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TK Barger


Nuns on the Bus aim to bridge gaps of society

Touring group will stop for Toledo rally on July 16

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    In 2012, Sister Simone Campbell, left, who heads the Nuns on the Bus tour and Sister Reg McKillip, left center, spoke with Padua Center employee Terry Crosby who is flanked by twins Matt Henderson, left, and Mark Henderson, both then 10.

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    This year marks the fifth Nuns on the Bus tour. It will stop in Toledo for the third time.

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The Nuns on the Bus will be in Toledo on July 16 and 17.

The touring group will stop to have a rally in International Park at 10 a.m. July 16, followed by a “Caucus to Mend the Gaps” at 7 p.m. that day at Monroe Street United Methodist Church, 3613 Monroe St.

The nuns plan to go to the motherhouse grounds of the Sylvania Franciscans later that evening and attend Mass there July 17. They will then travel to Cleveland to be present for the Republican National Convention from July 17-19. The convention runs through July 21.

There are also plans to go to Philadelphia from July 26-29 for the Democratic National Convention, which is scheduled for July 25-28.

A project of NETWORK, which lobbies and advocates for Catholic social justice, the nuns will gather stories that say something about the condition of the nation.

“One of the reasons we have this huge polarization and anger and disruption in this election cycle is that people haven’t been listened to. They have no one to tell their story to,” bus rider Sister Simone Campbell of Washington, D.C., who is in the Sisters of Social Service religious order, told me.

Sister Simone is NETWORK executive director and lobbies Congress on matters of Catholic Social Teaching. She is the author of the 2014 book A Nun on the Bus: How All of Us Can Create Hope, Change, and Community.

Collecting stories is important for the sisters’ efforts to influence Congress. Sister Geraldine Nowak of the Sylvania Franciscans, a member of Nuns on the Bus Ohio, a smaller-scale social justice effort, gave a recent example.

“We tend to do a lot of lobbying, visiting legislators in terms of representing cases,” she said. “They’re always asking for stories. I went to Bob Latta’s [R., Bowling Green] office last week on behalf of gun violence and took a letter. His letter back says, ‘I need to hear from you,’ and they ask for stories. …

“I guess the big service that Nuns on the Bus is doing is that they’re contacting the people, and I think that the importance of that is there’s a power in presence and there’s a power in story, and there’s a power then in understanding. And all of that leads to action.

“What strikes me,” Sister Geraldine added, “is politicians ask for the stories. Obviously they don’t have time to always be out and be with the people. [The Nuns on the Bus] do this to be with the people, to hear the stories, to say we really want to help you, we want to advocate for you. It’s pretty inspiring to me.”

One of the activities in Cleveland, Sister Simone said, “is what we’re calling street ministry.” The sisters will have lemonade wagons, and they’ll be asking three questions of the people who are offered lemonade. The questions, Sister Simone said, are “Who in your family is it difficult to talk to about politics, and why? What worries you about this election? And what gives you hope for our nation?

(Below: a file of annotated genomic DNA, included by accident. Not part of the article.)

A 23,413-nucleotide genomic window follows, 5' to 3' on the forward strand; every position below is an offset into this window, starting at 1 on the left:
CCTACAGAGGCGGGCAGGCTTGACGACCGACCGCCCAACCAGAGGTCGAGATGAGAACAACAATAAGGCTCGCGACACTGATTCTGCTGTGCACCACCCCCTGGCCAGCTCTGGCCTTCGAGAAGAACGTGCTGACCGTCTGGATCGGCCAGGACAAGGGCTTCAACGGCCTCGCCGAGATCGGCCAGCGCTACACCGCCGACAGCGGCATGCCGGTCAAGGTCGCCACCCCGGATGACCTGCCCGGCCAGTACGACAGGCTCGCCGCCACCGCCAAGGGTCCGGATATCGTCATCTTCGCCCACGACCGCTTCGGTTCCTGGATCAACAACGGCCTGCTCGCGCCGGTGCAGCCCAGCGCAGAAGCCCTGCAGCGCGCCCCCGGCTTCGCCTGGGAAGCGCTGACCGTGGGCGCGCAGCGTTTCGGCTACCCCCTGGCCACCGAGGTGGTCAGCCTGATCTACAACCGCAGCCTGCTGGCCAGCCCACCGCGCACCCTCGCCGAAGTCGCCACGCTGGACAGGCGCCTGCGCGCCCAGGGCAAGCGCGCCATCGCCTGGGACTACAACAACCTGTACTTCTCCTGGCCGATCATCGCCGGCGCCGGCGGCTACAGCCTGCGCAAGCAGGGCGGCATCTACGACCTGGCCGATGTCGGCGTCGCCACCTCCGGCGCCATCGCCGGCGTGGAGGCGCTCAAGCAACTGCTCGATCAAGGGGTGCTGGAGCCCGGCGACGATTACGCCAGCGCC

“We think by having conversations about things that matter, about family, about worries, and about hope, that we can build some relationships and hopefully ease some of the tension,” she said. “And then what we’re going to do is compare what we hear at the Republican convention with what we hear at the Democratic convention. My hunch is that they’re kind of similar, but we’ll find out.”

This will be the sisters’ fifth annual bus tour and their third time in Toledo.

“What I really remember about Toledo,” Sister Simone said, “is going to the Padua Center [June 24, 2012] and meeting two young kids, Mattt and Mark [Henderson], twins, and how the Padua Center had been such a lifeline for them, and really in their young middle-school years had turned their lives around and helped their mother, who was bedridden with multiple sclerosis. … What the bus did at that time, and continues to do, is to shine a light on important work of people that often gets forgotten or unseen, and it was so powerful for us, but then it’s continued to be powerful for others.”

A highlight of the current tour for Sister Geraldine is that the nuns will be with the Sisters of St. Francis for the July 16 feast day of their founder, Mother Adelaide, in the Sisters’ 100th anniversary year. That date is the anniversary of Mother Adelaide’s first vows.

The work of the Nuns on the Bus “fits in with our mission statement,” Sister Geraldine said. “Our own logo reads, ‘Sylvania Franciscans, Women of Peace, Seekers of Justice.’ I don’t know that we’re perfect at that, but we keep learning. When a group such as Nuns on the Bus comes, that’s an opportunity for support and solidarity and kind of is a measure of what are we doing.”

The 2016 bus journey, themed “Mend the Gaps: Reweaving the Fabric of Society,” will begin with a blessing at First Unitarian Society in Madison, Wis., on Monday and a kickoff rally in a Janesville, Wis., park Tuesday. The final stop on the itinerary is the closing ceremonies in Philadelphia on July 29. The bus will be in Fort Wayne, Ind., before it makes Toledo-area stops.

Sister Geraldine said she’ll be riding on the national nuns’ bus in-state, along with former Toledoans Sister Carren Herring, a Sister of Mercy from Cincinnati, and Sister Christine Pratt, an Ursuline Sister in St. Martin, Ohio.

Contact TK Barger @, 419-724-6278 or on Twitter @TK_Barger.

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